The organisation said around 1,000 of these files may include "personal identity information" of consumers who had complained about a holiday.
The attack on Abta's website happened on February 27.
Abta chief executive Mark Tanzer said he would "personally like to apologise for the anxiety and concern" that the incident may have caused.
He went on: "It is extremely disappointing that our web server, managed for Abta through a third party web developer and hosting company, was compromised, and we are taking every step we can to help those affected.
"I will personally be working with the team to look at what we can learn from this situation."
Mr Tanzer said he was "not aware of any information being shared beyond the infiltrator".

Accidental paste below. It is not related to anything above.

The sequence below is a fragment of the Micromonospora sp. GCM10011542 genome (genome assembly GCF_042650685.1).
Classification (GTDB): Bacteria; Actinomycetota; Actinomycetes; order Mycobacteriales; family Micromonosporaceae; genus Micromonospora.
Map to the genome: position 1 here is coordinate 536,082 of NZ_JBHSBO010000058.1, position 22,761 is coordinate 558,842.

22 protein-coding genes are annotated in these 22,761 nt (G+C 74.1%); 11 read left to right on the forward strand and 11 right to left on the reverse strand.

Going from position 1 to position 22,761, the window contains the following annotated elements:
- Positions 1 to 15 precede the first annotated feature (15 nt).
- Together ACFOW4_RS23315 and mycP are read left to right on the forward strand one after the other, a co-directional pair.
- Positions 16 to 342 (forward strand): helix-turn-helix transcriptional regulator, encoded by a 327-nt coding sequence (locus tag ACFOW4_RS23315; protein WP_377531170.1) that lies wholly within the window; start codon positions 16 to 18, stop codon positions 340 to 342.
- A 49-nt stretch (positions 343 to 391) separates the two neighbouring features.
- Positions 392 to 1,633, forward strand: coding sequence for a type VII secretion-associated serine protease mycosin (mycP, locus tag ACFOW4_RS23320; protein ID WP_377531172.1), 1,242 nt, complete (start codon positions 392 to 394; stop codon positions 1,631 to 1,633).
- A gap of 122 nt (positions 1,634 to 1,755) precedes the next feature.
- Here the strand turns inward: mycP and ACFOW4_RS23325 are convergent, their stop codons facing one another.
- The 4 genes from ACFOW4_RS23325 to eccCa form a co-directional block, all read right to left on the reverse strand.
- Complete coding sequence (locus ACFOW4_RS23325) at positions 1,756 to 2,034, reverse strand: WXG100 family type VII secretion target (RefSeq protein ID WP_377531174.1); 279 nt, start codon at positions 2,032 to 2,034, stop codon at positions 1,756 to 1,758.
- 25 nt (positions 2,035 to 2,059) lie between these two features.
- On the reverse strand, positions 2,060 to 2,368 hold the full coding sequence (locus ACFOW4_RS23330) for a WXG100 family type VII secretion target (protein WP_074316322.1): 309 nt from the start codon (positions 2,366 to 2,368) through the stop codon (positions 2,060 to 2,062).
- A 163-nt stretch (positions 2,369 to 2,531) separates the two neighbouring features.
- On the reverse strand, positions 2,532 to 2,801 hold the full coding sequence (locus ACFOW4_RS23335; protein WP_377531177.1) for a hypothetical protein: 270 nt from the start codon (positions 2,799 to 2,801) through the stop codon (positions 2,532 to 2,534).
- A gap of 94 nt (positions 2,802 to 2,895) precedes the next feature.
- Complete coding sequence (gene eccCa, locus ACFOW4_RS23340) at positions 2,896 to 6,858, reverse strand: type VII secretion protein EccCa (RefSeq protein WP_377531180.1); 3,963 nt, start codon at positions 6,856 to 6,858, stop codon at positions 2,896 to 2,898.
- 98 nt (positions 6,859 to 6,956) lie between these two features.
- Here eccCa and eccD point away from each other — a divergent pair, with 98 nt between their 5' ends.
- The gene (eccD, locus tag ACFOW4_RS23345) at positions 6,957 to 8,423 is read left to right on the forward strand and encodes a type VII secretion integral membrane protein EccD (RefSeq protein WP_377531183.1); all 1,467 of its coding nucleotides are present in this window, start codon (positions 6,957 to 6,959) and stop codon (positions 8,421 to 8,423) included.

Abta is the UK's largest travel association, representing travel agents and tour operators.
Consumers who book a package holiday with an Abta member are protected financially if the company goes bust.
The hacker exploited a "system vulnerability" with the abta.com web server to "access some data" provided by holidaymakers and travel firms, Abta said.
The association "immediately engaged security risk consultants" to assess the potential extent of the incident and informed the police and the Information Commissioner.
Abta said the "vast majority" of the 43,000 data records at risk relate to people who had registered on abta.com with email addresses and encrypted passwords, or filled out an online form with "basic contact details".
There is a "very low exposure risk to identity theft or online fraud" for these people, the company said.
It advised travel agents registered on its website to immediately change their passwords and called on people who had uploaded personal documents relating to their membership to "actively monitor" their bank accounts.